Monday, November 16, 2009

Veal Stock

Okay so all two of my readers are scratching their heads and pondering where the hell I've been over the past two weeks. I'm sorry, guys! I got sick the first weekend and spent a day in bed alternatively wanting to 1) eat nothing ever; and 2) die, and the second weekend I had to work. So I've left you hanging! You! My public, you! So sad!

Anyway, this week I'ma make it up to you by making the very first "recipe" in the Les Halles Cookbook: veal stock. Now, I say "recipe" in cute quotation marks, because Tony does not provide a recipe. It's more of a free form suggestive section, where he recommends cramming some veal bones in here, chopping some onion and carrot there, dumping it into a pot and simmering for eight hours. It's kind of a big deal, because so many of the recipes in the cookbook call for the addition of either veal stock, or the faux demi-glace made from the veal stock (more on that later), and you basically can't make a lot of the recipes in the book without it.

Veal stock is kind of an issue,though, cos if you've been following me through this at all, you've seen me whine and gripe about the fact that I can never find any veal bones, ever, because there are no butchers in DC. Well as it turns out I was wrong, there is like A butcher in DC, and I found him, and he rules. He is in Eastern Market, where I high-tailed it this Saturday after a lunch at the Good Stuff Eatery (which is oh my god so good but I wanted to die after eating there). I grabbed 10 pounds of fresh (!!!) veal bones, chopped up into small pieces, just waiting for me to make some delicious stock. So hardcore! And they had chitterlings! YAAY!

Anyway. We lugged the bones home and in the morning, it was time to make some stock.

First, wash the bones with cold water and dry them off.

Apologies for the blurry pics this week, the camera is having some glitches or something, and we're not getting sharp pictures no matter what we try.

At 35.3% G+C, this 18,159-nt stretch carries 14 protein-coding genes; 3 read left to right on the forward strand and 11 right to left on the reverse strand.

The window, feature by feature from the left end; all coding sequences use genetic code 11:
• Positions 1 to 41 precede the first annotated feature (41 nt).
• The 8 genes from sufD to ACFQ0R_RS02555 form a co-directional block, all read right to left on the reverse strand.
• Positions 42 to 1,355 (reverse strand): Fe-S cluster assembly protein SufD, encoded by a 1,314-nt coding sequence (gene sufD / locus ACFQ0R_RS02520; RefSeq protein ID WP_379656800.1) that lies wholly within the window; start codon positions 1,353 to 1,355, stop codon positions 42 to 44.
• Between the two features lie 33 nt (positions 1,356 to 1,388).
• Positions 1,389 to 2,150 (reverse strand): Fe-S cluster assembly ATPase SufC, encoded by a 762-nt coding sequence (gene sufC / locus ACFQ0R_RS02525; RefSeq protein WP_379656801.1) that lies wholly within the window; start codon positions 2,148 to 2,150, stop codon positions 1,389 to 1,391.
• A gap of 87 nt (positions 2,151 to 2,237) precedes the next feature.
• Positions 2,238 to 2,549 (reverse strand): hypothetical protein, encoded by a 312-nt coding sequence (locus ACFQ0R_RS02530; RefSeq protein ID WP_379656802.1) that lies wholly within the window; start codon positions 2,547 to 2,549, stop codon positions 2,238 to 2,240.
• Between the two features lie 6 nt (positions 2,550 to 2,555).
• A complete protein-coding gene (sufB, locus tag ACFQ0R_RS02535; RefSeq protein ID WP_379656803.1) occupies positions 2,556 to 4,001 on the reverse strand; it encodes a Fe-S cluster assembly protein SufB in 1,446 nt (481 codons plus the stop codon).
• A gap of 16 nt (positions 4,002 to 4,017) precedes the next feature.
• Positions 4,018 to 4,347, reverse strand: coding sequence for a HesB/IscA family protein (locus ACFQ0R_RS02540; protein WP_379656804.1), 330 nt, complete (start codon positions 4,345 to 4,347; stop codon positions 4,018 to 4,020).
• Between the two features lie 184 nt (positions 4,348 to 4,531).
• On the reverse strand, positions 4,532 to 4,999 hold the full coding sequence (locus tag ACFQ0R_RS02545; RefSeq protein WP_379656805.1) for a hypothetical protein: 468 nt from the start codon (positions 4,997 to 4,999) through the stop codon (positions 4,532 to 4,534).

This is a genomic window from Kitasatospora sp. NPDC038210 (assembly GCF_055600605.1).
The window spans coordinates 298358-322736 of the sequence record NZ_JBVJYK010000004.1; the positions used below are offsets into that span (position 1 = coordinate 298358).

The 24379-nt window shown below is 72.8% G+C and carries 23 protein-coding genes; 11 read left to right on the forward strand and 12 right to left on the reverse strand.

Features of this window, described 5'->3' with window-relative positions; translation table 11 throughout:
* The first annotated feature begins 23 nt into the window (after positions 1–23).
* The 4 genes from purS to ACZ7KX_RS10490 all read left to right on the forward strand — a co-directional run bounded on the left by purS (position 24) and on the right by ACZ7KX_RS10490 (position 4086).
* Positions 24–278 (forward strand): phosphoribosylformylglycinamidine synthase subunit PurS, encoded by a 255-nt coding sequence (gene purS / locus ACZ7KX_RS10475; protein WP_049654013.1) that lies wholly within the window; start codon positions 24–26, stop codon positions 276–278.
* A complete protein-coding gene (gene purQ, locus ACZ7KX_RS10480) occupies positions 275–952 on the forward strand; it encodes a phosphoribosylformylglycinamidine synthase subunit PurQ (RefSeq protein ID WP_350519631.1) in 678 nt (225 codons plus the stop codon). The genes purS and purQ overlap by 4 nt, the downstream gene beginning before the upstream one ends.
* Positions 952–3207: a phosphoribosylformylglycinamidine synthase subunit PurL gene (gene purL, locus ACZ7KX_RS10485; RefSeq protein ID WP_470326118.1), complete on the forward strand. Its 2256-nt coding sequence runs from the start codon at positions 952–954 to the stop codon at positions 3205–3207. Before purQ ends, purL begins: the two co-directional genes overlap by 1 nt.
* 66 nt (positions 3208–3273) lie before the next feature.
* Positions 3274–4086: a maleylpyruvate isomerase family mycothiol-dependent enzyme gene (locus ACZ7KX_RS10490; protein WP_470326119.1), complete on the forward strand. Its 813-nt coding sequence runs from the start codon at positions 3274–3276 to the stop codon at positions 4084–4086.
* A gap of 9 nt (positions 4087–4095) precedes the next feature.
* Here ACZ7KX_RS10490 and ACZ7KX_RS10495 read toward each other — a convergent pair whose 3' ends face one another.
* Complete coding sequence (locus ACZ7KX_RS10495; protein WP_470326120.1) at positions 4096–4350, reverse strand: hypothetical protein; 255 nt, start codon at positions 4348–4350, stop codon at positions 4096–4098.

Then, line an oiled roasting pan with the bones, and roast at 350 degrees for about 50 minutes. However, as Tony says, "if you want to cheat..." OH MY GOD YES I WANT TO CHEAT TELL ME HOW!!! ...dollop some tomato paste onto the bones, sprinkle with a handful of flour, and work the stuff into the bones before roasting. Which I did.

While the bones roasted, I chopped up a mirepoix of 50% onion, 25% carrot and 25% celery, put it in another roasting pan, and shoved it into the oven. Roasting mirepoix smells like Thanksgiving!

Once the bones are browned, and the mirepoix is caramelized, dump both into a pot with some thyme and peppercorns, fill the pot with water, and bring to a simmer. The pot then goes on to simmer for a good eight to ten hours, while the house fills with the aroma of delicious meats. Actually I think this aspect of the stock making process is overrated. The stock smells great for a while, but then you just get kind of sick of the smell of simmering meat. Veal stock is a pretty oily, fatty stock too, so the house just gets to smelling unctuous. The smell gets literally everywhere, causing Husband J to remark, when time came to go to sleep, "my pillow smells like meat! I have a meat pillow!" Sounds kind of wrong, huh?

Anyways, once the eight-to-ten hours is over, it's time to get all the solids out of the pot and strain the liquid through a strainer lined with cheesecloth. This left me with a rich brown liquid with a bit of oily fat on top that didn't strain off, and which I left to gather in a layer on top of the tupperwares as it cooled in an ice bath for future scrapage.

Ladling stock out of the pot to strain.

Voila, now there is veal stock and I can make Husband J's favorite dish, onglet salad and like 75% of the other recipes in this book. Hooray!

Actually I ended up having to make two batches of stock, since the bones and veg didn't all fit into one that still had room for enough liquid to make a decent amount of stock. So another pot went onto the stove on Monday night, causing all kinds of havoc as we (well, Husband J) had to get up at 3:30 am to turn off the burner, and then again at 6:30 to strain the still hot liquid. The second pot of stock didn't quite turn out as well as the first, it was lighter in color and seemed almost greasy rather than gloriously fatty. However, I'm not going to cry over a ball-less stock, but will instead raise the bar by turning the stuff into Tony's makeshift demi-glace in the next couple of days.

Lessons Learned: Butchers are pretty awesome. Roasting mirepoix smells like thanksgiving but simmering veal stock just smells kind of viscous.

Next Week: Well, I'm going to try to make demi-glace over the week, but the next weekend is another work weekend, and I'll be out of the country on business. So no cooking. But the NEXT weekend is Thanksgiving, after which I have promised to make my mother French onion soup. So there's that! Stay tuned!

1 comment:

  1. I personally think stocks hit a short window of about a half hour when the stock smells of delicious cooked meat, and the balance [which = majority] of that time you smell overcooked meat smells. I don't quite get this. Seems like removal during that pleasant stage would be wise, but I suppose it hasn't had enough time to extract into the water yet.